It happens every spring. The tender bulbs (gladiolus, tuberous begonia, canna, dahlia, etc.) you brought indoors the previous fall start to sprout, you get ready to plant them, but… which one was the short double red one? And which the tall single lavender?

The truth is that it may be easy enough to tell a gladiolus corm from a canna rhizome, but all gladiolus corms look pretty much alike. And who can tell one dahlia root from any other? That’s why it is so important to label your bulbs as you dig them up this fall.

You can use the label that came with the plant or one you prepared yourself (remember to use a waterproof, UV-resistant marker and a label that will last a few years). If you don’t remember the cultivar name, at least note the color, the height and the type of of the plant. If labels aren’t your thing, at least write the name on the box or bag in which you will be storing them.

You can even write the name or description directly on the bulb with a marker (this works especially well with the tuberous roots of dahlias).

Whatever you do, don’t trust your memory alone! It may seem obvious today that you put the red ones on the right and the lavender ones on the left, but you’ll have forgotten that come spring.

Identifying your tender bulbs is simple enough to do, but oh so easily forgotten, since this is the right time of the year to them indoors, take this as a reminder!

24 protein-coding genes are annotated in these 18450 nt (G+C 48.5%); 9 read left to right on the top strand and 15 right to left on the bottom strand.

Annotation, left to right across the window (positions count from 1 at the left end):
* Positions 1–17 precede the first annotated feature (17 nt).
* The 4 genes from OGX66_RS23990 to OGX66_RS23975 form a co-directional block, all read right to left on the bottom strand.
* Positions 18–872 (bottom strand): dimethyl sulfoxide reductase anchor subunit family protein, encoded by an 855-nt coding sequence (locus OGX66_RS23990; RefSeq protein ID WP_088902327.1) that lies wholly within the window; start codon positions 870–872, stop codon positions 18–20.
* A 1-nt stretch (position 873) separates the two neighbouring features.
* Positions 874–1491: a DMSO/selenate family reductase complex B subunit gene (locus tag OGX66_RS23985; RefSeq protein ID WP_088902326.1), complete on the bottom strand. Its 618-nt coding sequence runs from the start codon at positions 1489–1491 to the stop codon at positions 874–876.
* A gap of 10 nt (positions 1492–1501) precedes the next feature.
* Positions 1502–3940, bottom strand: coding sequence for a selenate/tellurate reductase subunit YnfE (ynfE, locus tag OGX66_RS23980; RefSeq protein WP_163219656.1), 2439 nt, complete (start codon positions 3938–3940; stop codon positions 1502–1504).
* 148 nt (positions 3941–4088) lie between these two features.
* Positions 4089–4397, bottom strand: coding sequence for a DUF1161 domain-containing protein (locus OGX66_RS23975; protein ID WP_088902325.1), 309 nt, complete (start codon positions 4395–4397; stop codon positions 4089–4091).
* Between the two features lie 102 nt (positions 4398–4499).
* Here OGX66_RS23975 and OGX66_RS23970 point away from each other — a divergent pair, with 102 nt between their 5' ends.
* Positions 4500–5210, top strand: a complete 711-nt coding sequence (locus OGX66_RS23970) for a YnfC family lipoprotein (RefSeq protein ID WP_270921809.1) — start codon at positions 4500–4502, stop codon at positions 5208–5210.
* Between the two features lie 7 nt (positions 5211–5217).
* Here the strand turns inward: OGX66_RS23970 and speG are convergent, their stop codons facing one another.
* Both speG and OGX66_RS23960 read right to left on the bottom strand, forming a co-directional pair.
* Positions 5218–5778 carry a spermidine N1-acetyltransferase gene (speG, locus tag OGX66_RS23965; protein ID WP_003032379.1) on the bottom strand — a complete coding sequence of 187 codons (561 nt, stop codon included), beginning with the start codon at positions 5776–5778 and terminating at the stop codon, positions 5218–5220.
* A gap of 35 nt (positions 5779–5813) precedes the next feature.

Larry Hodgson is one of Canada’s best-known garden communicators. He has notably been editor-in-chief of HousePlant Magazine, Fleurs, Plantes et Jardins, À Fleur de Pot and Houseplant Forum magazines and is currently the garden correspondent for Le Soleil and radio garden commentator for CKIA-FM Radio. He has written for many garden publications in both the United States and Canada, including Canadian Gardening, Harrowsmith, Horticulture, Fine Gardening and Organic Gardening. He also speaks frequently to horticultural groups throughout Canada and the U.S. His book credits include The Garden Lover’s Guide to Canada, Complete Guide to Houseplants, Making the Most of Shade, Perennials for Every Purpose, Annuals for Every Purpose, and Houseplants for Dummies, as well as nearly 60 other titles in English and French. He is a past president of the Garden Writers Association (now Garden Communicators International) and the winner of the prestigious 2006 Garden Media Promoter Award offered by the Perennial Plant Association. He resides in Quebec City, Quebec, Canada.

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